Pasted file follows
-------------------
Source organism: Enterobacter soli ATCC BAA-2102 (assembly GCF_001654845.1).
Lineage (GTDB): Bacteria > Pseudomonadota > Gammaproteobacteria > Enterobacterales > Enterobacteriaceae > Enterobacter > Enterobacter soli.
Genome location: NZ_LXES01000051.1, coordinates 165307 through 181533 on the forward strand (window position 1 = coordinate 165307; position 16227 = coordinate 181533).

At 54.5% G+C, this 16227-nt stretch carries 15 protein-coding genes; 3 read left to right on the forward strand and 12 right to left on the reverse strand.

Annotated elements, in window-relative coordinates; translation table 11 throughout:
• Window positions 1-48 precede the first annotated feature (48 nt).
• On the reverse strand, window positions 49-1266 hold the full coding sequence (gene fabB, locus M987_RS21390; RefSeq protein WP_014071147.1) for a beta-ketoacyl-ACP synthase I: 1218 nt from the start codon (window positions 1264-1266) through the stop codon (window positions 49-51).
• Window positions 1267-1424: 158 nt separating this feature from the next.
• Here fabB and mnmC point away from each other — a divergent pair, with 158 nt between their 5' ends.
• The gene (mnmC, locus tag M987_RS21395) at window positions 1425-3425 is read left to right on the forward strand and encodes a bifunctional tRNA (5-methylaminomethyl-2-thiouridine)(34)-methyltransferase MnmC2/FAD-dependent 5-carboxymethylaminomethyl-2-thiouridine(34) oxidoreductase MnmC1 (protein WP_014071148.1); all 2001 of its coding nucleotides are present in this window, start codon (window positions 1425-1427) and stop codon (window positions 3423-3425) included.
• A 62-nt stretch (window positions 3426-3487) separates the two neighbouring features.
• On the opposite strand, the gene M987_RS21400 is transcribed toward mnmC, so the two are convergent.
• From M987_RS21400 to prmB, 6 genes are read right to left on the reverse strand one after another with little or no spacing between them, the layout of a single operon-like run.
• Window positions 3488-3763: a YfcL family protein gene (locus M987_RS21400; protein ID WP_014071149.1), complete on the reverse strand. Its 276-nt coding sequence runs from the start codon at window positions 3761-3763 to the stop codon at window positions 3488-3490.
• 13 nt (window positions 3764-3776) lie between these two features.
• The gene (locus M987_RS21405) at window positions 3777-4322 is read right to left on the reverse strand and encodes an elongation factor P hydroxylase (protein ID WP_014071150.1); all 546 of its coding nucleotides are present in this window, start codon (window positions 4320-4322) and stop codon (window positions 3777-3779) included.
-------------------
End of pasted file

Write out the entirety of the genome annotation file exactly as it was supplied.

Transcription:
Source organism: Enterobacter soli ATCC BAA-2102 (assembly GCF_001654845.1).
Lineage (GTDB): Bacteria > Pseudomonadota > Gammaproteobacteria > Enterobacterales > Enterobacteriaceae > Enterobacter > Enterobacter soli.
Genome location: NZ_LXES01000051.1, coordinates 165307 through 181533 on the forward strand (window position 1 = coordinate 165307; position 16227 = coordinate 181533).

At 54.5% G+C, this 16227-nt stretch carries 15 protein-coding genes; 3 read left to right on the forward strand and 12 right to left on the reverse strand.

Annotated elements, in window-relative coordinates; translation table 11 throughout:
• Window positions 1-48 precede the first annotated feature (48 nt).
• On the reverse strand, window positions 49-1266 hold the full coding sequence (gene fabB, locus M987_RS21390; RefSeq protein WP_014071147.1) for a beta-ketoacyl-ACP synthase I: 1218 nt from the start codon (window positions 1264-1266) through the stop codon (window positions 49-51).
• Window positions 1267-1424: 158 nt separating this feature from the next.
• Here fabB and mnmC point away from each other — a divergent pair, with 158 nt between their 5' ends.
• The gene (mnmC, locus tag M987_RS21395) at window positions 1425-3425 is read left to right on the forward strand and encodes a bifunctional tRNA (5-methylaminomethyl-2-thiouridine)(34)-methyltransferase MnmC2/FAD-dependent 5-carboxymethylaminomethyl-2-thiouridine(34) oxidoreductase MnmC1 (protein WP_014071148.1); all 2001 of its coding nucleotides are present in this window, start codon (window positions 1425-1427) and stop codon (window positions 3423-3425) included.
• A 62-nt stretch (window positions 3426-3487) separates the two neighbouring features.
• On the opposite strand, the gene M987_RS21400 is transcribed toward mnmC, so the two are convergent.
• From M987_RS21400 to prmB, 6 genes are read right to left on the reverse strand one after another with little or no spacing between them, the layout of a single operon-like run.
• Window positions 3488-3763: a YfcL family protein gene (locus M987_RS21400; protein ID WP_014071149.1), complete on the reverse strand. Its 276-nt coding sequence runs from the start codon at window positions 3761-3763 to the stop codon at window positions 3488-3490.
• 13 nt (window positions 3764-3776) lie between these two features.
• The gene (locus M987_RS21405) at window positions 3777-4322 is read right to left on the reverse strand and encodes an elongation factor P hydroxylase (protein ID WP_014071150.1); all 546 of its coding nucleotides are present in this window, start codon (window positions 4320-4322) and stop codon (window positions 3777-3779) included.